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Old 04-25-2005, 11:18 AM   #1 (permalink)
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Default Faulty Hard Drive According to Windows

I tried reformatting my computer the other day and half way through the format I got an error message telling me:

Unable to install Windows on this partition. The disk maybe damaged.

Fair enough I thought, the HDD is fairly old (although not rediculously old) so I got a nearly new HDD from another computer and tried reformatting that. Incidently, I did use the manufacturers disk checking utility and it told me my HDD was perfectly ok.

Imagine my suprise when Windows decided to announce:

Unable to install Windows on this partition. The disk maybe damaged!!!

This is crazy. I don't accept that 2 HDD's are faulty and my HDD manufacturer's disk utility seems to agree with me.

What could be the problem?

Could it be a Mobo problem or what?

Any advice you can offer is appreciated.
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Old 04-25-2005, 12:01 PM   #2 (permalink)
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Try formating the drives in another machine. Replace IDE cables and try different channels
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Old 04-25-2005, 05:57 PM   #3 (permalink)
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Ahahaha I had that problem.

Were you reinstalling Windows when you formatted? It happened to me. Guess what the problem was? Damaged INSTALLATION CD. Take the CD to a shop and have it buffed if the CD is scratched up. If the CD is not scratched up, the likelyhood of two hard drives, one old and one new, is extremely low. Somes like another problem, I feel confidant that its just the CD, try to get another one if you can. Good Luck!
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Old 04-25-2005, 05:59 PM   #4 (permalink)
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Yea allways make a back up of your cd's :-p (hehehe)
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Old 04-25-2005, 06:37 PM   #5 (permalink)
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How about using a boot disk to do the job? Avoid the Windows formatting utility and start the installation after formatting the drive with something else...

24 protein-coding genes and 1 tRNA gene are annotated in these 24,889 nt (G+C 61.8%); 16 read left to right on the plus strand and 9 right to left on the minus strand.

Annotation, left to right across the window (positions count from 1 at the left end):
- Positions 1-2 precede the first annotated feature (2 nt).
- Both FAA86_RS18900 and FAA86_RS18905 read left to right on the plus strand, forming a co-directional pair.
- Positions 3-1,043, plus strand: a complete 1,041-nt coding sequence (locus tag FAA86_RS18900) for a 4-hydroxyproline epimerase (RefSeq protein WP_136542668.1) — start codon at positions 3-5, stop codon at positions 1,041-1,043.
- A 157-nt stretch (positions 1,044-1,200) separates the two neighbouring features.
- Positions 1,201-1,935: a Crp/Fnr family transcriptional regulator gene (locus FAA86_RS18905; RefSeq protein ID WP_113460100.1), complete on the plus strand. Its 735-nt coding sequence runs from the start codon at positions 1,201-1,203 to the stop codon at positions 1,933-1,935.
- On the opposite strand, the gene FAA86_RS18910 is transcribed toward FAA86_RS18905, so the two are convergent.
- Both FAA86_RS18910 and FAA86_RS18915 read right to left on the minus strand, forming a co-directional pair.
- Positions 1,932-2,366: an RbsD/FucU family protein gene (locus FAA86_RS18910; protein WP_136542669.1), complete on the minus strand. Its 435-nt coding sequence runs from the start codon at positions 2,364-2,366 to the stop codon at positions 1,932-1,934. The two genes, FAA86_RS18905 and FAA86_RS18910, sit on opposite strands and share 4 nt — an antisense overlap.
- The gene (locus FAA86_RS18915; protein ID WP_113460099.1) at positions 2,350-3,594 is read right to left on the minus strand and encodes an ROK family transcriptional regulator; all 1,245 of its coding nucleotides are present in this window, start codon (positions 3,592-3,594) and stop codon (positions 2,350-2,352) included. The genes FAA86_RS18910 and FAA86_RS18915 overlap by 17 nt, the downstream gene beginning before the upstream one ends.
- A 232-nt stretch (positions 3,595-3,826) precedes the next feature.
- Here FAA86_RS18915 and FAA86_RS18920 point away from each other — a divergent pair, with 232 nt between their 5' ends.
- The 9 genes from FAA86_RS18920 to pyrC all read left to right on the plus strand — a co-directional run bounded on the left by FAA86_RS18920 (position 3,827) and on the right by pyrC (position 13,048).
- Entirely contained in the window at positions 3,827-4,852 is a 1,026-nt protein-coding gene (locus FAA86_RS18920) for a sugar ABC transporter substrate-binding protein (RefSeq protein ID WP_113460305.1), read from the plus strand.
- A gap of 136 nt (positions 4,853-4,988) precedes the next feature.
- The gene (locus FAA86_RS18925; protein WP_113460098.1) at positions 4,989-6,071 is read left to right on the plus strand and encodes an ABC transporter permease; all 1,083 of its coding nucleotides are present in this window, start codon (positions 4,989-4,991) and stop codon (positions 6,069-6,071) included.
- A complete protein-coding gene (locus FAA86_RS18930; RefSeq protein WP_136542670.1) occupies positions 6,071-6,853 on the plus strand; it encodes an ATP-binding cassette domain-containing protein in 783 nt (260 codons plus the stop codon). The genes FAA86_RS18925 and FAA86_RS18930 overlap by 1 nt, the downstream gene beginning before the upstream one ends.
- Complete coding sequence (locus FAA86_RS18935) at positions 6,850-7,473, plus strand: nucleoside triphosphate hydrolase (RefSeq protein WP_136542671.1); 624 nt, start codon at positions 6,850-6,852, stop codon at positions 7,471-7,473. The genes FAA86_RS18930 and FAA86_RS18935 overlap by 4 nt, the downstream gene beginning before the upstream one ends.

Additionally, disk checking and other hardware diagnostics utilities are not always accurate and can't be completely depended on, so there is still a chance of damage, and your best way to determine that is if another 'formatter' also can't do it.
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Old 04-25-2005, 06:57 PM   #6 (permalink)
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How about using a boot disk to do the job? Avoid the Windows formatting utility and start the installation after formatting the drive with something else...
Can you recommend a good utility for this sort of thing? I was using KillDisk to perform a Low Level format but was warned that a Low Level Format can seriously mess up my disk, permanently.

Any ideas?
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Old 04-25-2005, 07:31 PM   #7 (permalink)
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Its always best to do a High Level Formatting, which is Logical Formatting. It creates NTFS if your using Windows XP. Do this for me first. Go into Windows XP Command line, and type the command CHKDSK on the hard drives your trying to get to work. If there is a bad sector, it will come up in the report..... I can't remember the switch you type with the command that causes it to automatically flag bad sectors so they aren't used. I'm on a MAC laptop (until my PC is fixed) so I can't check it.
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Old 04-25-2005, 11:00 PM   #8 (permalink)
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If all else fails, you can try to 'low level' format it. I know, you can only zero the drive and not low level format, since that is not done outside the factory, so dont bother saying anything about that.

http://seagate.com/support/disc/drivers/discwiz.html

Get the starter edition, make a bootdisk. Follow the instructinos. It will take a while, a LONG time, depending on the size of your drive. It took meabout 5 hours to do a 60 GB sata 7200rpm. But more often than not that gets a drive working when Windows kicks it out. It worked for me, so why not you?
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